Detroit schools budget reflects first year of reform
Placing master teachers across the district, adding art or music to every school and employing a full teaching staff are key parts of a $732 million budget for the 2018-19 school year at Detroit Public Schools Community District.
The DPSCD Board of Education approved the budget, proposed by superintendent Nikolai Vitti, on Tuesday. It still needs final approval from the Detroit Financial Review Commission. That’s expected to happen later this month.
In the budget, Vitti makes dramatic changes in school leadership, including having principals work 12 months a year instead of 10, staffing at least one assistant principal at each school and creating a dean of culture to lead climate and culture services in buildings.
The year-round schedule will give principals more time for their own professional development and allow them to recruit staff better, Vitti said.
“The budget has quite a few dollars for training teachers on new curriculum. It will be exciting to visit schools in the fall and actually see curriculum in use that is aligned to the standards. We will see a new level of student engagement,” Vitti said.
The budget includes funding for all open teaching positions in the district. The current number of vacancies is around 200 for the district of 50,875 students.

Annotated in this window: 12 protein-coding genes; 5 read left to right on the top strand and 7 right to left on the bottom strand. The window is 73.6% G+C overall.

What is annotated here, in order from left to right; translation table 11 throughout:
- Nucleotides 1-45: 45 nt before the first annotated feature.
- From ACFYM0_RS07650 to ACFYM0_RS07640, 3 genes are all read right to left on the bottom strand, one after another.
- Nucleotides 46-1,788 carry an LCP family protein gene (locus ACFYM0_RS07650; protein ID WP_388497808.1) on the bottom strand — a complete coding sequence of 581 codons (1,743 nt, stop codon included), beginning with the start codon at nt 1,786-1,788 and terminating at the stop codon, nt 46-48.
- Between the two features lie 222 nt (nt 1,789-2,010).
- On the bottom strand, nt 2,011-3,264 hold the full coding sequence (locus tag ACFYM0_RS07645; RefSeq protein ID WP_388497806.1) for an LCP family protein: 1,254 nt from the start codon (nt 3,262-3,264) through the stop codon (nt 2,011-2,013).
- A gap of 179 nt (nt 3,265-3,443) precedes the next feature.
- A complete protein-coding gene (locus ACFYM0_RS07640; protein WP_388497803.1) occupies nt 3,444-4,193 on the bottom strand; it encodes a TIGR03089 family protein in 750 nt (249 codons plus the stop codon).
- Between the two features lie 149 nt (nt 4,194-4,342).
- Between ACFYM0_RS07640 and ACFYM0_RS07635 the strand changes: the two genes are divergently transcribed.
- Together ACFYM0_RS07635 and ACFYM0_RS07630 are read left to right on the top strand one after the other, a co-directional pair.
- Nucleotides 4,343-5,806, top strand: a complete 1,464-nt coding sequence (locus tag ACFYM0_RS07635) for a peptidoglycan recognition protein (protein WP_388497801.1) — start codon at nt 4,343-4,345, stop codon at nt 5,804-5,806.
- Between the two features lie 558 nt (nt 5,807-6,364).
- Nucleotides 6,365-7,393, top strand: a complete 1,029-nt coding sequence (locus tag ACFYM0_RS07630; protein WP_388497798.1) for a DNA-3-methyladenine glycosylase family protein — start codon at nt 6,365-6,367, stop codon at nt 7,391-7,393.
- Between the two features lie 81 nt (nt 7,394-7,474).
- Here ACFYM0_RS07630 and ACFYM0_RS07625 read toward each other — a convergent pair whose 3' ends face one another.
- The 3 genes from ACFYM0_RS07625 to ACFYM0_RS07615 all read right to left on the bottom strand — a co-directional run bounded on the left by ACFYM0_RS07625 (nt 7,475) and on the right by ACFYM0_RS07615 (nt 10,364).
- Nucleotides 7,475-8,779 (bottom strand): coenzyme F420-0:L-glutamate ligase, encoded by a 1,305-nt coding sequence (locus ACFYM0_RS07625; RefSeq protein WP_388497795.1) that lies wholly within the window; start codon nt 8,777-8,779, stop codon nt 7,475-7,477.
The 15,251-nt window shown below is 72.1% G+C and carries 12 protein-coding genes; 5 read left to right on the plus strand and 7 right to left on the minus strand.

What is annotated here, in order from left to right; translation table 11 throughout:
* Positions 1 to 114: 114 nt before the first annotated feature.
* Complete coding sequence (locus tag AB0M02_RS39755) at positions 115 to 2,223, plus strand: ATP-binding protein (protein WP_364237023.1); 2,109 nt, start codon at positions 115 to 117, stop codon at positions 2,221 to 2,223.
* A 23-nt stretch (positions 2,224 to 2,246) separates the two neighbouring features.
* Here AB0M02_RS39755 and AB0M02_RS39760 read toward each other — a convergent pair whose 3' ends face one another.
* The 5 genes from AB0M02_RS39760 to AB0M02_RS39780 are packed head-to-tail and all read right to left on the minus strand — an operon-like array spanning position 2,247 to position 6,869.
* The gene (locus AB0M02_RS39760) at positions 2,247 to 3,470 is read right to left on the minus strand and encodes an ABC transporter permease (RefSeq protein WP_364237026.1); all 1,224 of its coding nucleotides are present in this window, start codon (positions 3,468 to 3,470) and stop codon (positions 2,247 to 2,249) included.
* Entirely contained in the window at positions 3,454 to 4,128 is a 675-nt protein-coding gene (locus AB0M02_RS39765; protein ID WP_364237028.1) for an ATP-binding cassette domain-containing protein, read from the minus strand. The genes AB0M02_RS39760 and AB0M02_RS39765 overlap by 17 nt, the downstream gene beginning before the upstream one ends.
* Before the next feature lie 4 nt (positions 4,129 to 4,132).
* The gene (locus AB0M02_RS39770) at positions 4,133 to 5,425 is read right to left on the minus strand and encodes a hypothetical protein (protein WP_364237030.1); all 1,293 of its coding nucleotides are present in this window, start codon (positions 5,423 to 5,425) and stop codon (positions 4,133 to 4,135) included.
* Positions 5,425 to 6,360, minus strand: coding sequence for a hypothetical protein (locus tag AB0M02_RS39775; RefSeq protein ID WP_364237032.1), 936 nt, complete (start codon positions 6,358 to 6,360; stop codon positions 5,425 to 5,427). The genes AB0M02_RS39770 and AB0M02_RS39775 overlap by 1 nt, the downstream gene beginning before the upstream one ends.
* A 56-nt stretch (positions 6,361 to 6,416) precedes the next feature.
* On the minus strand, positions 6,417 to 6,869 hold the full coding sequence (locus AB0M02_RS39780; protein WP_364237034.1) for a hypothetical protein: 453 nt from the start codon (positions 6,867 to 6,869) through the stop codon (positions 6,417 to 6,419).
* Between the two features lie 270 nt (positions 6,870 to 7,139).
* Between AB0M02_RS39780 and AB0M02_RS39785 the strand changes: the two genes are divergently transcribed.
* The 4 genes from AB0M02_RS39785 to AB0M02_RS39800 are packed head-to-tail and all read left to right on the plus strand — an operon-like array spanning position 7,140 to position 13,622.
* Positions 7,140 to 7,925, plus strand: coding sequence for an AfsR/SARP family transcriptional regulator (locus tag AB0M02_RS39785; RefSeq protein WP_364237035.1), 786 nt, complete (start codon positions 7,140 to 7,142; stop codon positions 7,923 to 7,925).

The budget also will cover expenses for professional development, school programs, technology, curriculum, assessments and academic intervention tools, among others.
“I’m excited about moving into our first year with implementing the reform — not talking about what is broken and what systems don’t exist. It’s about implementing our reform agenda,” Vitti said. “I am most excited about the initiative linked to the whole child with art or music in every school.”
Vitti also wants to have master teachers — two per grade band (K-5, 6-8, 9-12) to support and coach teachers in English/literacy and math. He also wants one art or music teacher as well as one gym teacher at every school. He also wants one guidance counselor, one graduation coach, one school culture facilitator and one attendance agent per school, based on enrollment.
Finding enough music or art teachers to place at least one at every building will be a challenge, Vitti said.
“We have to start with the foundation and build there. Our vision is to offer music or art at every school. We need to recruit teachers in art or music at every school. We have to start with the vision. We have budgeted for the positions. This starts the process,” he said.
Funding in the budget will also upgrade technology district-wide at the school level and expands after school and Saturday school services.
The district is expected to get an additional $120 per student in the 2018-19 school years, around $6 million additional for the year. The district receives a foundation allowance of $7,651 per student.
Board member LaMar Lemmons said the budget shows the district, which was run by state-installed emergency managers from 2006 to 2016, is moving in the right direction.
Lemmons remains concerned about the current teacher shortage but is hoping the district can recruit new teachers and former DPS teachers who want to come back.
“We need the right balance,” he said.